Alternatives to Standard Injectables and Devices for Rejuvenation
June 2017 | Volume 16 | Issue 6 | Supplement Individual Articles | 98 | Copyright © June 2017
Sabine Zenker MD
Dr. Zenker Dermatology Clinic, Munich, Germany
INTRODUCTION: Looking at alternatives to standard injectables and devices for rejuvenation, typical indications for facial rejuvenation are poor skin quality, pigmentary changes, and the loss of shape. Looking for effective treatments for those indications in the aesthetic field, one can notice a kind of “retro”-trend: easy-to-perform, non- or minimally-invasive, low-investment-requiring procedures are regaining a lot of popularity. And, over time, those treatments are becoming well defined and far more specific.
OBJECTIVE: To discuss an indication-specific full-face concept for facial rejuvenation using alternatives to standard injectables and devices for rejuvenation. Materials and Methods: The strategy of this indication-specific full-face concept is based on a three-pillar-principle: regeneration, regulation, and reshaping. In parallel to this concept, major indications such as poor skin quality, pigmentary changes, and loss of shape and definition are discussed. To address those indications, therapeutic principles such as topicals (cosmeceuticals, magistral formulations), mesotherapy, needling, chemical peelings, injection lipolysis, and thread lifting will be demonstrated.
CONCLUSION: As an alternative to standard injectables and devices, an indication-specific approach for a concept of full-face rejuvenation is based on the three-pillar-principle of regeneration, regulation, and reshaping by easy-to-perform, non- or minimally-invasive procedures for rejuvenation.
J Drugs Dermatol. 2017;16(6 Suppl):s98-103.
Facial aging is a complex process affecting different areas and structures of the face in various ways. This article focuses on the most common problems our patients complain about and present in the doctor’s consultation, and out- lines a science-based, indication-specific, therapeutic concept focusing on alternatives to standard injectables and devices for rejuvenation in aesthetic dermatology.
Skin Aging and Beyond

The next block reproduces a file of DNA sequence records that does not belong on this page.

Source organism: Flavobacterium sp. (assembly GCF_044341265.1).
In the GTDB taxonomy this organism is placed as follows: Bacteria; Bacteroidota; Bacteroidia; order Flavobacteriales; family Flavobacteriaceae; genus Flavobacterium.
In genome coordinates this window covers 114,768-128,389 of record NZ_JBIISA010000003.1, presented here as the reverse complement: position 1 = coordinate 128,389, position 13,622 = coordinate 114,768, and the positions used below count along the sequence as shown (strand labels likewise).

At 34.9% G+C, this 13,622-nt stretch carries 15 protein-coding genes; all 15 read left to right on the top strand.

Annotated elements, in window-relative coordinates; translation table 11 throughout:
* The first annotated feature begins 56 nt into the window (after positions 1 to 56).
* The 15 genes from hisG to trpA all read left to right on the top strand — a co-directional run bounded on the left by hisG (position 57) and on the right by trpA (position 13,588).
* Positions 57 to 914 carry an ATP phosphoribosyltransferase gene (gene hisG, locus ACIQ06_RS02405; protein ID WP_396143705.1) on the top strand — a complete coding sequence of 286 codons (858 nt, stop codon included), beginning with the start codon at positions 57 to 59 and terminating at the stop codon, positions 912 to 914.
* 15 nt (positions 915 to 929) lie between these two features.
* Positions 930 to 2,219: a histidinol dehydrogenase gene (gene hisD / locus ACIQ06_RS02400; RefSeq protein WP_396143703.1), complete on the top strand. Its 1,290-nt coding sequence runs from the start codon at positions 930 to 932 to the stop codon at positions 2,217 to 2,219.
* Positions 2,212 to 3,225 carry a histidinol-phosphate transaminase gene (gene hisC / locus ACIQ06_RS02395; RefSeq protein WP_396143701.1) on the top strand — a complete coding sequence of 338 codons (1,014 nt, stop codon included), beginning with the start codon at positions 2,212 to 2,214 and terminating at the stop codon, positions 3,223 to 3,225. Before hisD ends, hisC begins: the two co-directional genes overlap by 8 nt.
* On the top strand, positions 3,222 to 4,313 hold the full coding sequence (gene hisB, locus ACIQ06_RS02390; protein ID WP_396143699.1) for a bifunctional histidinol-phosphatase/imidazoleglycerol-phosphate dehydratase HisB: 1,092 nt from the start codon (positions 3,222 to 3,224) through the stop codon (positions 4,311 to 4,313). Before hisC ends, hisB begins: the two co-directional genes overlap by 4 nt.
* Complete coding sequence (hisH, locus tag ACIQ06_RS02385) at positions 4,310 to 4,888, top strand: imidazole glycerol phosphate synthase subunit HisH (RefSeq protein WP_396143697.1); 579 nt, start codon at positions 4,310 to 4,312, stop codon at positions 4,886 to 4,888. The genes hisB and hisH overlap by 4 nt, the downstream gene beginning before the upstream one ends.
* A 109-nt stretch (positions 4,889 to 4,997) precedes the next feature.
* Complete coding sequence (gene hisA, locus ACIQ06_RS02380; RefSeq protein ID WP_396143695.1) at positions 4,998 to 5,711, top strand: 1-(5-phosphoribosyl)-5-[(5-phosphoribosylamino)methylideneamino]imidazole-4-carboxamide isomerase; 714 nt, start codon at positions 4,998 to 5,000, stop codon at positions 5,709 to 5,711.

Skin aging is a continuous ongoing process typically dividable into two mechanisms, extrinsic and intrinsic aging. Photoaging is the major trigger for skin changes from extrinsic factors. The predominant pathomechanism is the formation of free radicals causing oxidative damage and induction of an inflammatory milieu taking place in the epidermis and dermis but mainly in the dermis. The results are a decrease in collagen type I and degeneration of extracellular fibers.1 Clinically speaking, the skin atrophies in all layers, gets thinner and less elastic, and presents wrinkles and folds (solar elastosis) as well as irregular pigmentation, broken vessels, and possibly skin cancer and its precursors. Intrinsic skin aging is a process based on chronobiologic, genetically determined aging, and can be influenced by hormones as the skin is a typical target organ for those molecules: estrogens are responsible for elasticity, water retention, and circulation; androgens increase sebum production; gestagens inhibit the enzymatic depletion of connective tissue. The drop in hormones in menopause result in typical skin changes: the thickness of the epidermis decreases through the reduced proliferation activity of keratinocytes and restricted capacity for differentiation. Throughout the dermis, a depletion of up to 30% of the collagen bers occurs in the first five years of menopause. Further to this, skin matrix proteins get reduced. Additionally, the skin’s function wanes in terms of sebum and sweat production, and overall, the skin gets thin (like cigarette paper), rough, wrinkly, more sensitive, and easily vulnerable. Benign lesions such as seborrheic keratosis can occur. So, looking at the overall structural and functional changes of the epidermis and dermis throughout the aging process, one can see again alterations in dermal collagen, elastin, and glycosaminoglycans,1 a loss in the content of hyaluronic acid with an overall thinning and loss of elasticity, impaired response to ultraviolet light, etc.2 Even though facial aging starts at the surface by showing signs of aging on the skin, the aging process goes far beyond and nally involves all facial structures such as the muscles, retaining ligaments, fat pads, and bone structures. But, over time, the facial fat pads get redistributed, atrophying and separating. Further to this, a remarkable bony resorption takes place and doesn’t give the needed structural support. All this results in de ation and sagging of the midface in a three-dimensional